Miranda Colbert and Megan Hofmann
ENGL 384 Section 1
08 December 2021
Word Count: 1045
When it comes to healthcare, many persons with disabilities face discrimination and hatered. They are often seen as a burden or not worth the time, effort, and financial resources to take care of. These misconceptions often lead to harm and injustice as well as prevent people with disabilities from receiving proper treatment within the medical field. For example, pregnant women with disabilities are less likely to get a pap smear or a mammogram compared to an able-bodied person. The constant fallacies have caused persons with disabilities to speak up about their experiences and how they face mistreatment. Rebecca Foust’s poem, Apologies to my OB-GYN and Craig Romkema’s poem, Perspectives depict ways in which individuals with disabilities face discrimination within the medical profession, showcasing varying issues in the healthcare field and their negative impacts on people with disabilities.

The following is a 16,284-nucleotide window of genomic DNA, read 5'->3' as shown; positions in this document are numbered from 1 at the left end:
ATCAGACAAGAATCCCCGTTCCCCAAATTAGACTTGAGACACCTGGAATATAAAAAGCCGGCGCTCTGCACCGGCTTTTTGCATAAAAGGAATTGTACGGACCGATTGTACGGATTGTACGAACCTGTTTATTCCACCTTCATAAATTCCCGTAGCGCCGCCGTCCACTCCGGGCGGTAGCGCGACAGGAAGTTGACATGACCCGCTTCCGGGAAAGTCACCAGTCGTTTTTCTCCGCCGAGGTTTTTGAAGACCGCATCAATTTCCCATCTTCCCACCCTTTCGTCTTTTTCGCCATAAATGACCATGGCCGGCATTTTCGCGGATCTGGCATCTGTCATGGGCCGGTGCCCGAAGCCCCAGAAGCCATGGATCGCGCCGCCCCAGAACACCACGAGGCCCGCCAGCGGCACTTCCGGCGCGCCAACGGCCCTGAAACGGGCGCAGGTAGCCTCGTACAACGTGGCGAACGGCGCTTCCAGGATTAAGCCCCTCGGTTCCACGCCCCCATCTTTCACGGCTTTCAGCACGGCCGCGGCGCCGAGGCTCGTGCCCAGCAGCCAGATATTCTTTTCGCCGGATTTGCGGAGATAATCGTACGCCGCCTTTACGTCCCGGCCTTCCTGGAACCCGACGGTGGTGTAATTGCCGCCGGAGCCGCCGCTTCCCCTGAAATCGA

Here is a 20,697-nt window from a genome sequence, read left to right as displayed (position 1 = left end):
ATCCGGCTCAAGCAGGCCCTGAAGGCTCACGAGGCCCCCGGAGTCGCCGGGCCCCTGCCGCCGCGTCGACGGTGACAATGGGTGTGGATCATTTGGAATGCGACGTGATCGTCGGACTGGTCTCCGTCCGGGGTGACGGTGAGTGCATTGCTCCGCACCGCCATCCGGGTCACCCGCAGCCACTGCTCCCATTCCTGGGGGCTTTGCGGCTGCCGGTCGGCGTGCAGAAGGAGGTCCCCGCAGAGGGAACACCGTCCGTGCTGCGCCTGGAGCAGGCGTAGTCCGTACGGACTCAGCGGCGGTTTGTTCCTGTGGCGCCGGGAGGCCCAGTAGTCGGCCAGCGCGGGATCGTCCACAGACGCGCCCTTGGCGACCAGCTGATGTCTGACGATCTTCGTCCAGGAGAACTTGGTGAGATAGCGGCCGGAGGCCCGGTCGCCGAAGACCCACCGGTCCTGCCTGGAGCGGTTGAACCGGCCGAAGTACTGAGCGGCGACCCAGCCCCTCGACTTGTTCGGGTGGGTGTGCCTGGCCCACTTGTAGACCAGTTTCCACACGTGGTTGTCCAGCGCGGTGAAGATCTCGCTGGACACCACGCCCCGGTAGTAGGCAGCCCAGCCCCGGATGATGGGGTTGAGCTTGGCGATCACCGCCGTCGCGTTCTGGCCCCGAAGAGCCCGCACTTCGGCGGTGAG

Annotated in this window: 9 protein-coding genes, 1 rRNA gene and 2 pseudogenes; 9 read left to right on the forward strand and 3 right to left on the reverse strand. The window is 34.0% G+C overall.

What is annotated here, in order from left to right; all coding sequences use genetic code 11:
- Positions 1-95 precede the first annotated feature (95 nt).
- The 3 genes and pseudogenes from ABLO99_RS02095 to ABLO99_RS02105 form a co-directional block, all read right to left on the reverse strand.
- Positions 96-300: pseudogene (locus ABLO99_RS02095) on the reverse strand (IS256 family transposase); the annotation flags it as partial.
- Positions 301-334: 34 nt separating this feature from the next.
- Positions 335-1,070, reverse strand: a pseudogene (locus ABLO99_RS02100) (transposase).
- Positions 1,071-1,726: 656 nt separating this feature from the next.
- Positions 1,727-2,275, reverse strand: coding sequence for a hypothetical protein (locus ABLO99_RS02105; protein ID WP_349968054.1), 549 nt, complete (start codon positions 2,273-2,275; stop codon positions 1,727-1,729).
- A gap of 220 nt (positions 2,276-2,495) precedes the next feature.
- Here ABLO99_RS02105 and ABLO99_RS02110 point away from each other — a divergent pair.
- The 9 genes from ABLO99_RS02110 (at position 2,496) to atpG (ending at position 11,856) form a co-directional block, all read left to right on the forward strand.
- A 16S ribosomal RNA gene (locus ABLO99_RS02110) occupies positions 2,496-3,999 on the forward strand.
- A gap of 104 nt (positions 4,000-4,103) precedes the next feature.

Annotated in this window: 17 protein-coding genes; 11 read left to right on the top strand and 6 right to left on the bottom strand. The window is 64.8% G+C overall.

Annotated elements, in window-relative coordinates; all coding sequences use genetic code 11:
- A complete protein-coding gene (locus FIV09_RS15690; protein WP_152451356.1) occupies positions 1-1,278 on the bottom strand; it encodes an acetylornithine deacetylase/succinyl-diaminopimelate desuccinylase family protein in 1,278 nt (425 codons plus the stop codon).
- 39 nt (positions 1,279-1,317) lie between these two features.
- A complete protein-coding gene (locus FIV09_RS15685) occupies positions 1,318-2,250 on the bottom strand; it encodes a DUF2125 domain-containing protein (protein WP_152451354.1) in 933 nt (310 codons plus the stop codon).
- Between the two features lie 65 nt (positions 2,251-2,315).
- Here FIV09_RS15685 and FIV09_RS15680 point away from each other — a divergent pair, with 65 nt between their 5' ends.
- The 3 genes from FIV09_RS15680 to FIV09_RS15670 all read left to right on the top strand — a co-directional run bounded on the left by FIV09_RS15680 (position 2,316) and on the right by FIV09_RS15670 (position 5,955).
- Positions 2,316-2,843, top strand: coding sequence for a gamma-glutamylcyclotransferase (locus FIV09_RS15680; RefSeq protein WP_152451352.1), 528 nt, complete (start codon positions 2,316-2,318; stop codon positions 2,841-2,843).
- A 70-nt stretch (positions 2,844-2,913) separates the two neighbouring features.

In Rebecca Foust’s poem Apologies to my OB-GYN, Foust critiques the medical field and how the profession handles persons with disabilities. In this specific poem, the poetic speaker talks about the birth of her premature son and the way he was taken care of by the nurses in the hospital. The speaker’s sarcastic tone is evident in the line, “Sorry we were such pains in your ass / asking you to answer our night calls like that.” The line itself seems to have a hidden message underneath it as if to sarcastically apologize for making the nurses do their own job. This can also be seen in the lines, “Sorry that my boy birthed himself / too early… / with his two pounds, two ounces.” From the beginning of her son’s birth the nurses see him as a burden. She claims that her son “took up so much room,” which contradicts her next line explaining how small he was. In the line, “skewed bell-curve predictions / into one long, straight line;” She talks about how her son ignored the normal patterns, causing more trouble to the nurses. Foust uses this line as an example of how people that work in the medical field claim that persons with disabilities have a lower life expectancy than others. The line implies that because her son is disabled, the nurses do not deem his life as important as able-bodied individuals because of his life expectancy as a disabiled baby, that because he is disabled he is not a priority. This treatment infuriates the mother because not only is that boy her son, but another living human being and he deserves the same treatment as an able-bodied person. In the end of the poem, Foust writes, “blue wingbeat / pulse fluttering his left temple—there, / there again. Just like it did then.” She uses this line as an ending to prove to the nurses and doctors that her son was alive and well, despite the poor treatment he receives from the hospital. The speaker is using her son as an example for many surviving disabled people to show that they deserve to be treated fairly and correctly.